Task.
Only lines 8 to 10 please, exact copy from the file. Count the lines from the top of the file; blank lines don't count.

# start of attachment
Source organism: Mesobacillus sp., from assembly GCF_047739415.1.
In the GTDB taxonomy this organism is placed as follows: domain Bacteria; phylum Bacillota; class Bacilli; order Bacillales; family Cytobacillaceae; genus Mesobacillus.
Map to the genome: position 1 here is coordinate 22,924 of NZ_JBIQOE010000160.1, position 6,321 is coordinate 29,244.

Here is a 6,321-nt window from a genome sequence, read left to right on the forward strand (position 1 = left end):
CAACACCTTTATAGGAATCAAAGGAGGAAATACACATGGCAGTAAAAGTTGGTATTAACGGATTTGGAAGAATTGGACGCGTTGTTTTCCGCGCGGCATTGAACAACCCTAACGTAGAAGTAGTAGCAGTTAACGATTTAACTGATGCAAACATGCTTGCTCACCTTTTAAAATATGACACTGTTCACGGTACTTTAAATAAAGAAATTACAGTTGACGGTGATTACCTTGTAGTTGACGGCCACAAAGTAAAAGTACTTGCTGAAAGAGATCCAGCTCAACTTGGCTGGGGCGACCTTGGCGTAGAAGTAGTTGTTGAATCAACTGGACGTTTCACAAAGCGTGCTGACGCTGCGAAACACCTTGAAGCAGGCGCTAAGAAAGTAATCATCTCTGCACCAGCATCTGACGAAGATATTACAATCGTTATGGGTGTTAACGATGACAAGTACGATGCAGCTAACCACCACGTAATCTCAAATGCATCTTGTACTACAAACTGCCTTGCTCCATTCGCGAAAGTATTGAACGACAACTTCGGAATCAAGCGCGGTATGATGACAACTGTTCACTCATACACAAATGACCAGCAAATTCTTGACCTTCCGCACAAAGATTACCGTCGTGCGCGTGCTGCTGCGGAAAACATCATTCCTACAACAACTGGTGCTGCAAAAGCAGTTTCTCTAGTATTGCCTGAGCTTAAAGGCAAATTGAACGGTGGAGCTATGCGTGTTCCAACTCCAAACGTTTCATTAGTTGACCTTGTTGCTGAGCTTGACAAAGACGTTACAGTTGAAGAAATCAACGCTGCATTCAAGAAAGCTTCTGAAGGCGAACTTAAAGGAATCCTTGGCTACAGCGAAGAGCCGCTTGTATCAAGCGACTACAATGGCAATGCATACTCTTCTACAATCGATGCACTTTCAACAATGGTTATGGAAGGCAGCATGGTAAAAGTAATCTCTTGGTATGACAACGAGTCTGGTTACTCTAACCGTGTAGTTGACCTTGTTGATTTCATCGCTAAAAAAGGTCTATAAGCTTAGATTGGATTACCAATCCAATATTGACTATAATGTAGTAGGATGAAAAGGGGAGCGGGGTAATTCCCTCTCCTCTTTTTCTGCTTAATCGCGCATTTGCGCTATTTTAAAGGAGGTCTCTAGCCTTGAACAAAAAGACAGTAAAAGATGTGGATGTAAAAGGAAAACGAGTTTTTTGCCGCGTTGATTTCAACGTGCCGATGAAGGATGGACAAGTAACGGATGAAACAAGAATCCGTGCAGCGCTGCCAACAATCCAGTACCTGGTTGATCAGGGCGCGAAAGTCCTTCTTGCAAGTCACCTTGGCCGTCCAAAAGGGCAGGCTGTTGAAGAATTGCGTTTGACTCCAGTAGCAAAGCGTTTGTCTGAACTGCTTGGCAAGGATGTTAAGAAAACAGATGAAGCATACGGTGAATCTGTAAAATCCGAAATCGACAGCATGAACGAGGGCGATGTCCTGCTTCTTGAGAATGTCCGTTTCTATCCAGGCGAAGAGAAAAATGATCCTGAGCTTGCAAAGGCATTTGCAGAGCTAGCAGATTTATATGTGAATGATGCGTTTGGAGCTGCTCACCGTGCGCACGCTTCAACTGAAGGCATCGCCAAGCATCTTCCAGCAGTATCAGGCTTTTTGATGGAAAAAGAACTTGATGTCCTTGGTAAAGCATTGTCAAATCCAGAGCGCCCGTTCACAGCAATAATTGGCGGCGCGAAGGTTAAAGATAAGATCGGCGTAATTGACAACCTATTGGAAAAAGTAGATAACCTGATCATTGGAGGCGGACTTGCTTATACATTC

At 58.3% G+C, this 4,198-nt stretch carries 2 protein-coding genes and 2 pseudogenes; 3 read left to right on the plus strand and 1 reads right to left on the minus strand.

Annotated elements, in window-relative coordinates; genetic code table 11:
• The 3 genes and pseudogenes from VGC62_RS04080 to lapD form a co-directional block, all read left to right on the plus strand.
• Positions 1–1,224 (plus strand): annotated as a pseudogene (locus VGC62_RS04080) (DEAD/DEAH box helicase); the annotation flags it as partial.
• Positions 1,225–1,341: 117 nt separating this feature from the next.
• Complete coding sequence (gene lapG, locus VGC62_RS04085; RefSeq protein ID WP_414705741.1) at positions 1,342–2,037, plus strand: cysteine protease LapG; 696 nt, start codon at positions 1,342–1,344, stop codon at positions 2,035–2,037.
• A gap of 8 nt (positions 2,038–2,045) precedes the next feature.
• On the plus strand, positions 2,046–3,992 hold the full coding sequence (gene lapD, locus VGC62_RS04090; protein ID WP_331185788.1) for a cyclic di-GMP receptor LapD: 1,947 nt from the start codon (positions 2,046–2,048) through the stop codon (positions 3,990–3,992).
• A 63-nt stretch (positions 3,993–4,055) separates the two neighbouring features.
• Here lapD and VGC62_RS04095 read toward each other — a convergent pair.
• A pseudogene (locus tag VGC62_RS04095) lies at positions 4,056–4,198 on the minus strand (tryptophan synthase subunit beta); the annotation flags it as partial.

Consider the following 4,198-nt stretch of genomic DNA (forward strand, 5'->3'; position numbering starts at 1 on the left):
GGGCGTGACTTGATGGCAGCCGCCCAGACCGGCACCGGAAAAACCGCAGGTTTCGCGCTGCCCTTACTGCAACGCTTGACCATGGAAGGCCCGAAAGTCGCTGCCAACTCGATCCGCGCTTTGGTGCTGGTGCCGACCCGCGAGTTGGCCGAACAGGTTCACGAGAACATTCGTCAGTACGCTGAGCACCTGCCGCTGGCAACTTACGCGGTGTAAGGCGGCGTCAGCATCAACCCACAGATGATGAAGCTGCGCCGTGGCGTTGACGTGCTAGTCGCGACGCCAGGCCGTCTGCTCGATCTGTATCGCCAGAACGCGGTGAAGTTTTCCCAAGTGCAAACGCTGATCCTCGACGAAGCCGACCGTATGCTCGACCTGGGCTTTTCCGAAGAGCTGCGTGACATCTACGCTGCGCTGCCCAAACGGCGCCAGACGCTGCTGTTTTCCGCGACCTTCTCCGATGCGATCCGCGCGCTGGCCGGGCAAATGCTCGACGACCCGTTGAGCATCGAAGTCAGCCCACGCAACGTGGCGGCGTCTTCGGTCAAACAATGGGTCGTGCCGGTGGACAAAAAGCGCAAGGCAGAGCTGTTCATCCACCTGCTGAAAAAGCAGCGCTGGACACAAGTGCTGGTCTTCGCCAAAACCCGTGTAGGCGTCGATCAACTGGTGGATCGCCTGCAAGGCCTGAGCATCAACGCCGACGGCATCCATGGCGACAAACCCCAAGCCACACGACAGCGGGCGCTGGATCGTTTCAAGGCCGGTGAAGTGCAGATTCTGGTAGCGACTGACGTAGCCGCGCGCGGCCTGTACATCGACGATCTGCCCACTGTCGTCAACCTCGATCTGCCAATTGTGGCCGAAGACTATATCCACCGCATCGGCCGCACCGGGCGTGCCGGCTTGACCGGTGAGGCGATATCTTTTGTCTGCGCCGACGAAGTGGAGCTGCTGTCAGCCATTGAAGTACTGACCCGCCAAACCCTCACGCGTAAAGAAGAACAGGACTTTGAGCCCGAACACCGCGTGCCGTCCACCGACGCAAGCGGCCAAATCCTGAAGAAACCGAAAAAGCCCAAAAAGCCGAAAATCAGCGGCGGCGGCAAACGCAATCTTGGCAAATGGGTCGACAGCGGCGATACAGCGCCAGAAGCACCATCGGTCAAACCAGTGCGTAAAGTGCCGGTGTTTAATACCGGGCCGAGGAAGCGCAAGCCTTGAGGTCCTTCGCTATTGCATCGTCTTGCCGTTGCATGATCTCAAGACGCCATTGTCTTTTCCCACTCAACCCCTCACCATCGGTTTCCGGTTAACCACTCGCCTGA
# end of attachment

• The 3 genes and pseudogenes from VGC62_RS04080 to lapD form a co-directional block, all read left to right on the plus strand.
• Positions 1–1,224 (plus strand): annotated as a pseudogene (locus VGC62_RS04080) (DEAD/DEAH box helicase); the annotation flags it as partial.
• Positions 1,225–1,341: 117 nt separating this feature from the next.